The New England Patriots have a unique relationship with Tom Brady’s “body coach” Alex Guerrero, and that reportedly doesn’t sit well with the team’s training staff.
Guerrero landed in the spotlight for the wrong reasons in October when a Boston Magazine profile revealed the laundry list of legal issues the trainer has dealt with over claiming he was a medical doctor and falsely advertising various supplements. Brady has since stuck by him, and apparently, the Patriots have maintained a relationship with Guerrero that’s unlike any other in the NFL.
While most physical therapy practices pay big money to partner with NFL teams, a Boston Globe report Sunday revealed the Patriots have been paying for players to receive services at TB12 Sports Therapy Center, of which Guerrero and Brady are co-owners. The NFL and the NFL Players Association both told The Globe paying Brady’s company wasn’t against the collective bargaining agreement or salary cap rules, but it apparently has created a lot of tension with the team’s medical staff.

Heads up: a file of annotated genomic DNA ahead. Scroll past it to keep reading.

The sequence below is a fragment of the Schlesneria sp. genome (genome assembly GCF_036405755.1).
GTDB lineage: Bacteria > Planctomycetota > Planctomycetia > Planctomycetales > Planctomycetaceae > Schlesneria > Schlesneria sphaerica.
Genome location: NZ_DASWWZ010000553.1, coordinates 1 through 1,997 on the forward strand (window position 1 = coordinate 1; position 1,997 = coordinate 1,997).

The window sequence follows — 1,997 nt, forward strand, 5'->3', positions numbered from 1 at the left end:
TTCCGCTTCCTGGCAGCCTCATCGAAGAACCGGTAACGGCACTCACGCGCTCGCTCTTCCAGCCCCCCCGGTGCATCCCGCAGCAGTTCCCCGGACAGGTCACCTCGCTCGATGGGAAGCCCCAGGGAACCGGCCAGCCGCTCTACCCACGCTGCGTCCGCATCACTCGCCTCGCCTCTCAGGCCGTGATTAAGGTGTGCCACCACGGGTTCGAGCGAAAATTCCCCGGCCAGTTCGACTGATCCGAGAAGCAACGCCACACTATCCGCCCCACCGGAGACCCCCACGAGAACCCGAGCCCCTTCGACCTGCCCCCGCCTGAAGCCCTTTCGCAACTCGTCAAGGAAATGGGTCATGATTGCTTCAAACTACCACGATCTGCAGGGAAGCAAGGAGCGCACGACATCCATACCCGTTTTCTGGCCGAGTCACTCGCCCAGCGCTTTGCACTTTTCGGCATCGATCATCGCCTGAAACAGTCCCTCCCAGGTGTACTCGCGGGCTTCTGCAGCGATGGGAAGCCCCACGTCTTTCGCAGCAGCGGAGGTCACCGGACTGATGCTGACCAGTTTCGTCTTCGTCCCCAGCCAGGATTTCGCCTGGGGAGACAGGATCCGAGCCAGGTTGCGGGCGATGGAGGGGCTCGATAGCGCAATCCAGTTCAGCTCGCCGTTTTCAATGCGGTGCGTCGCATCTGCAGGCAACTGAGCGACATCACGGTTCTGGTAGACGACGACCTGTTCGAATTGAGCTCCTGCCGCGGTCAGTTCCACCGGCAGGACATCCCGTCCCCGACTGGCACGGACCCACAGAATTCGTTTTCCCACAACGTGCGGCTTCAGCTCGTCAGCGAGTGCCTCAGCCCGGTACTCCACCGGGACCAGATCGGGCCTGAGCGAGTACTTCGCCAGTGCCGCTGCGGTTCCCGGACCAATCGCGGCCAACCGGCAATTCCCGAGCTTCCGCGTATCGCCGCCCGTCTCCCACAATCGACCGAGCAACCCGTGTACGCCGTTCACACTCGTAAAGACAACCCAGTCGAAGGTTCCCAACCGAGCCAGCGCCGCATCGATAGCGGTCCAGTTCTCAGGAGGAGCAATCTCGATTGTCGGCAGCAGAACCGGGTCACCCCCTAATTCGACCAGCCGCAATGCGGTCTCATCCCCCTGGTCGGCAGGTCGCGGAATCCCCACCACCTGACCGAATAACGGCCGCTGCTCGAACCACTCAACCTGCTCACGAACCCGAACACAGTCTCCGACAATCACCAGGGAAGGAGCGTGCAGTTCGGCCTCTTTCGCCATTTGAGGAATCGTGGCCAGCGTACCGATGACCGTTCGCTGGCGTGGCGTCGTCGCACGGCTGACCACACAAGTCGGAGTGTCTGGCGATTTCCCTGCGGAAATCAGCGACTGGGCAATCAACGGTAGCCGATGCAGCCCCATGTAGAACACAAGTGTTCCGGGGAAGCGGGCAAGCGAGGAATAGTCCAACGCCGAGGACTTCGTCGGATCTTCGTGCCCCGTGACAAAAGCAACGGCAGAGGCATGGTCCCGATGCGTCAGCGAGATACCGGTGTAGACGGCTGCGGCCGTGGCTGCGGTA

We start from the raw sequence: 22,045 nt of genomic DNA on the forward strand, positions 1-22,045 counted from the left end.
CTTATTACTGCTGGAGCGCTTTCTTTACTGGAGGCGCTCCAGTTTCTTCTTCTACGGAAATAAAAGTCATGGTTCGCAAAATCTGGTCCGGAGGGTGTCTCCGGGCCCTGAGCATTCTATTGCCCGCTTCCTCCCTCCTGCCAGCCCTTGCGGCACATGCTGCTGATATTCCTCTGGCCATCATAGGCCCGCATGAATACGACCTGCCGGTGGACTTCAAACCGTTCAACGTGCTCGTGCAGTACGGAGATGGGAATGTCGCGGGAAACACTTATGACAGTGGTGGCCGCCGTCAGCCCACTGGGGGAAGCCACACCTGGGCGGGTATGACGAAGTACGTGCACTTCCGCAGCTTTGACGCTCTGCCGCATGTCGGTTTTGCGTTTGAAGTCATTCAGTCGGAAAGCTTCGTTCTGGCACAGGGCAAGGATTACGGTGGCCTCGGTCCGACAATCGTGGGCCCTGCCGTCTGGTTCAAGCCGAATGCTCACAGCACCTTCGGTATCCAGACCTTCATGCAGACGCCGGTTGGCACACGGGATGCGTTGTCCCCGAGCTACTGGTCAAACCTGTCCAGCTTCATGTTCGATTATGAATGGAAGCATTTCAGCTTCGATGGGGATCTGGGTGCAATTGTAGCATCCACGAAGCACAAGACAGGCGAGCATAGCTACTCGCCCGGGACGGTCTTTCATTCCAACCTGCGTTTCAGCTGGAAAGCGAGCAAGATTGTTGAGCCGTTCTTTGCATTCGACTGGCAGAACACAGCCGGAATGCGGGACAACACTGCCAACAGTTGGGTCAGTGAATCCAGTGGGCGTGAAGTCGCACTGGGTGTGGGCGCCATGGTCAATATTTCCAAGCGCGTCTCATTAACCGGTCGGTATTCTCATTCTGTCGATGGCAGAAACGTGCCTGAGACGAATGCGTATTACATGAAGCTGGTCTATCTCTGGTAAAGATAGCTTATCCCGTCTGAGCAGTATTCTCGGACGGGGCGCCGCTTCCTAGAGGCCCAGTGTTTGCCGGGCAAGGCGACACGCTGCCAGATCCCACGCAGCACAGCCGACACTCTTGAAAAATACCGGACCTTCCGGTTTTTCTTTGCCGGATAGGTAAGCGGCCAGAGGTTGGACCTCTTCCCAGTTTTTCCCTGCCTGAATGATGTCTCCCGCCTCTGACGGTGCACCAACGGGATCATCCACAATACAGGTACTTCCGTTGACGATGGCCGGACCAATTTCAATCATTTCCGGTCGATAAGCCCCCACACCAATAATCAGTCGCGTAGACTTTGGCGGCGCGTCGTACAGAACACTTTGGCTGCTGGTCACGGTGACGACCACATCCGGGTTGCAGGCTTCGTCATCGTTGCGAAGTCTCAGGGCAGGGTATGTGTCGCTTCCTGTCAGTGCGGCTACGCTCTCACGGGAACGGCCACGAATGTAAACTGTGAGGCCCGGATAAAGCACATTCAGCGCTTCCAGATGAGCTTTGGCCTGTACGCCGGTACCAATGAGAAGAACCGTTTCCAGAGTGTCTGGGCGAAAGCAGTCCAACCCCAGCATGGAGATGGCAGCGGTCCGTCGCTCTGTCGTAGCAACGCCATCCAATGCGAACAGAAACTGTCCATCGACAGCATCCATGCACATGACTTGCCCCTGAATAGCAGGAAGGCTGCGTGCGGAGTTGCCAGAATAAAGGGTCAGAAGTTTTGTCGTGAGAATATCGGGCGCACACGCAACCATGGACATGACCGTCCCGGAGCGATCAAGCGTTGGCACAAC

This is particularly true in regards to Brady’s 2008 knee injury.
“The Patriots medical and training staffs played vital roles in Brady’s recovery, particularly head trainer Jim Whalen and rehabilitation director Joe Van Allen,” The Globe’s Bob Hohler wrote. “But they have received far less public credit than Guerrero from Brady, and there remains tension between the Patriots staff and Guerrero.”
While former associates of Guerrero didn’t balk at his methods as a body coach — even Dr. Neal ElAttrache, who operated on Brady’s knee, said the athletes Guerrero worked with “have done very well’’ — they questioned his merits as a business partner.
“I’ve seen Alex work as a massage therapist, and he’s impressive,’’ Michael Howell, who joined Guerrero in a marketing enterprise that ended with federal sanctions against them, told Hohler. “But as far as having him as a business partner or a friend in life, you’ve got the wrong guy.’’
Still, the Patriots maintain their relationship with Guerrero despite complaints from their training staff.
“A source with direct knowledge of one such complaint recalled (head coach Bill) Belichick’s response: Tom wants him. What am I supposed to do?” Hohler wrote.
Thumbnail photo via Twitter/@BostonGlobe
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